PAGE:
GPSS Communications: Sally Pratt is the Vice Provost for Graduate Programs. You’re probably wondering what that means exactly. Sally oversees the USC Graduate School, which has administrative responsibility for all of the university’s Ph.D. programs and some selected master’s programs.
We at GPSS had the opportunity to sit down with Sally and ask her question about graduate students' concerns at USC - she was more than happy and generous enough to answer.
A report by Times Higher Education’s ranking has recently been published that ranked USC as the 55th university in the world. Caltech was number 1, and UCLA was lucky number 13. What do you think about this ranking? How can USC improve this?
|There are so many factors taken into consideration when those rankings are devised. For instance, UCLA has a few Nobel Prize winners. UC Berkeley has about 22. That can, for obvious reasons, boost a reputation. USC has only one. Actually, the provost has just hired a second Nobel Prize winner! Also, the provost has issued initiatives to hire transformational faculty who energize the whole department. USC performs a broad national and international search for hiring new high-ranking faculty members.||
"The provost has just hired a second Nobel Prize winner!"
What is the status of the Dornsife donation? What is USC’s plan for spending this donation?
The money goes to the Dana and David Dornsife College of Letters, Arts and Sciences. There are meetings for faculty and students to discuss options. But ultimately the dean of the college will work with the provost and president to determine where that money will go, and how it will be used. My believe is that some it will go to faculty and some of it will go towards scholarships.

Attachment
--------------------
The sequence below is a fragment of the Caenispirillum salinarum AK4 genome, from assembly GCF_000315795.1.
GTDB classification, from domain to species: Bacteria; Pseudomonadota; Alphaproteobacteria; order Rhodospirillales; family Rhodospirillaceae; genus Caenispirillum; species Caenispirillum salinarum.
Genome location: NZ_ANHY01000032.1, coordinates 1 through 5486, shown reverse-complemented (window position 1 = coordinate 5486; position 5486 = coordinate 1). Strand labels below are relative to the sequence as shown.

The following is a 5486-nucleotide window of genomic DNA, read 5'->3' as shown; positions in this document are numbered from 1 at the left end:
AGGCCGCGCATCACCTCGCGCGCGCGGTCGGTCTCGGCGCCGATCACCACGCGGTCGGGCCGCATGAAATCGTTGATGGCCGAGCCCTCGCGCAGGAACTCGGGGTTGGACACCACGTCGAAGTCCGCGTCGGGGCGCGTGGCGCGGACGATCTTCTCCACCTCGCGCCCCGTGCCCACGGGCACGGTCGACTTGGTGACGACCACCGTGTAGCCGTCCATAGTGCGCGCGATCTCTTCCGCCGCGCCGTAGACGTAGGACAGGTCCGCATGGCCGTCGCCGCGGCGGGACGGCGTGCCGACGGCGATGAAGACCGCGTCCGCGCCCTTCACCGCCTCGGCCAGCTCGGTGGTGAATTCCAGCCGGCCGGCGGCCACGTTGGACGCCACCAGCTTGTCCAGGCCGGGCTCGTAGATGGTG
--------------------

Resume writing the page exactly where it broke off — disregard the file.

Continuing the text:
PhD students with have a lot of financial problems. What are the sources of financial aids for them?
TA-ship, RA-ship and scholarships are the three main vehicles for graduate student funding. If we have transformational hires, they tend to be people who come with a whole lot of grant funding, which means more RA-ships. That’s one of those things where the hiring and the graduate support is, typically, closely linked.
If we hire someone in an unfunded field, such as the humanities, we may provide them with funding as part of the startup package. The part that I have some control over is that I encourage certain deans to use funding to support PhD programs. We have what’s called the “provost block grant” process. We collect data from the schools regarding student progress, this includes: the quality of the last couple of years of incoming classes, how are current students chugging through the program, and then the ultimate measure is, placement. The gold standard is, of course, wonderful tenure track jobs in research universities. Placement is the proof in the pudding of any graduate program. We look at that and then the provost office supplies a certain amount of funding to help out with the PhD programs.